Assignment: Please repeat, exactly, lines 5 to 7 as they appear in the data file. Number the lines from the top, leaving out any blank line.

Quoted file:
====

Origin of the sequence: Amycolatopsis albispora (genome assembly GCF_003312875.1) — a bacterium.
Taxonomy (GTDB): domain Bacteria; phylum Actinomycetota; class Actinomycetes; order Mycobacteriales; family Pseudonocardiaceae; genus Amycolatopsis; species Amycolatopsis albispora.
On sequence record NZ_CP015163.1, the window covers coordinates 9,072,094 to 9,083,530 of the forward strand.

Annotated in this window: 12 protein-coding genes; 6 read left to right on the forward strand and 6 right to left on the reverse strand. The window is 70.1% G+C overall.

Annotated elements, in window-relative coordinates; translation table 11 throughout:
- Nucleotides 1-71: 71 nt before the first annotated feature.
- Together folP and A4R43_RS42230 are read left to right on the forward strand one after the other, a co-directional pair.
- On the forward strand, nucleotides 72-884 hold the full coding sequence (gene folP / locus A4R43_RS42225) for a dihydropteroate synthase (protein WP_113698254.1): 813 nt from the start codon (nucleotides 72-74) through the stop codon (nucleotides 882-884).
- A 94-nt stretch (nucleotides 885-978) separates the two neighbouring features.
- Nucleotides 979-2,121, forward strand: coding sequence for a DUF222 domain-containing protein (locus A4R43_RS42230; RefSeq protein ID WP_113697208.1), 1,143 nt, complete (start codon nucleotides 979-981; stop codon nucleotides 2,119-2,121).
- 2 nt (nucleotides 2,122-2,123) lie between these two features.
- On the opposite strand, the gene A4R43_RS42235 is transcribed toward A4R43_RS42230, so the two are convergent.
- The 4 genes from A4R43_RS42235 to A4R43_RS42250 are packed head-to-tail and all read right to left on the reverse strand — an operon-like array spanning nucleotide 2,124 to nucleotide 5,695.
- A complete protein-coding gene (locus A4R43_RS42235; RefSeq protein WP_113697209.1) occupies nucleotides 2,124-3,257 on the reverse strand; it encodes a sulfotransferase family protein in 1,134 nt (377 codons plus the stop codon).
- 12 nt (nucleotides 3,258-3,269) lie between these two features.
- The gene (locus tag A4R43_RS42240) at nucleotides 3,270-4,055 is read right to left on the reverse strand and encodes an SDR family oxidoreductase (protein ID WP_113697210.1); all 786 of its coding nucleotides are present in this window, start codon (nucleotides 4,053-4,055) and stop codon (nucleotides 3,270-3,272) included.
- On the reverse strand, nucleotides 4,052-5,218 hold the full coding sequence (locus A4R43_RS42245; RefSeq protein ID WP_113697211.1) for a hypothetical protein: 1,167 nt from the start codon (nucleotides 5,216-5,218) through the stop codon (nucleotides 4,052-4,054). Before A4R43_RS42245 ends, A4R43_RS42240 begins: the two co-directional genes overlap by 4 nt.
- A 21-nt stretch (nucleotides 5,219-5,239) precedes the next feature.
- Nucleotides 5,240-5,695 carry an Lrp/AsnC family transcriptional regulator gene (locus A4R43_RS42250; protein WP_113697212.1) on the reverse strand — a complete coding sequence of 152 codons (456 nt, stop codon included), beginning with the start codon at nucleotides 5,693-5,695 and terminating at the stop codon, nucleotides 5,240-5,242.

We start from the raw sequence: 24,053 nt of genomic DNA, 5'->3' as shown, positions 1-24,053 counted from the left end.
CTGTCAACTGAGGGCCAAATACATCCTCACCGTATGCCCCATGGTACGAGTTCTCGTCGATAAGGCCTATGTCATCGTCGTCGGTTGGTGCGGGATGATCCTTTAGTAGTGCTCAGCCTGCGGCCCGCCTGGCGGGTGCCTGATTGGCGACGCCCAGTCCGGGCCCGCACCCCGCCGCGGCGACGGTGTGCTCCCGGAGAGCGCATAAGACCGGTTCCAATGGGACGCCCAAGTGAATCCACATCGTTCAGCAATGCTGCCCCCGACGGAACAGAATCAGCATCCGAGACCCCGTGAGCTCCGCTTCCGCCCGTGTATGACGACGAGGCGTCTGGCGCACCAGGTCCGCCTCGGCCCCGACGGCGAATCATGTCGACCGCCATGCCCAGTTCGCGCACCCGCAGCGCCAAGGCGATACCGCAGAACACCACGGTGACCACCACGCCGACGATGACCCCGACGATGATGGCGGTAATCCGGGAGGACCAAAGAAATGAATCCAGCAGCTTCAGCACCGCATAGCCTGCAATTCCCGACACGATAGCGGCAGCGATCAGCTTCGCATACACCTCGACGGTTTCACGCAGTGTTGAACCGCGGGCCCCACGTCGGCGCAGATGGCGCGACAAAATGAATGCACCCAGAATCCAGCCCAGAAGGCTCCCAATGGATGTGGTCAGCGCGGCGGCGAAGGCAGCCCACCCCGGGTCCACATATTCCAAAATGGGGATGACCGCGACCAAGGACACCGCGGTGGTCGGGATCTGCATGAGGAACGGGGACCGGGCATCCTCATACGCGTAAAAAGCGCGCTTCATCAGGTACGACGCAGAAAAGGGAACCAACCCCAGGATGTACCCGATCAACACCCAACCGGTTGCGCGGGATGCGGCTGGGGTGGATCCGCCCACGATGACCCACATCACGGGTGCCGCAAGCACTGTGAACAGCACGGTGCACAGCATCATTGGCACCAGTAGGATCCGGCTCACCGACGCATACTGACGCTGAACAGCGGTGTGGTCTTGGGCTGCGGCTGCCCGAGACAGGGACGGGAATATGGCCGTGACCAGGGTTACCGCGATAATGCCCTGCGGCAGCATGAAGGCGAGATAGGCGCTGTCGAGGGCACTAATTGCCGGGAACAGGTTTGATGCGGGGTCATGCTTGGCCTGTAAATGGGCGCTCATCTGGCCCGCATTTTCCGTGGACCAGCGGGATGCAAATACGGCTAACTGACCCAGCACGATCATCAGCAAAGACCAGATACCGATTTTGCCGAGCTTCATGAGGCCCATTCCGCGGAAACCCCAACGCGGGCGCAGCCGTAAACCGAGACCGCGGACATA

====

Annotated elements, in window-relative coordinates; translation table 11 throughout:
- Nucleotides 1-71: 71 nt before the first annotated feature.
- Together folP and A4R43_RS42230 are read left to right on the forward strand one after the other, a co-directional pair.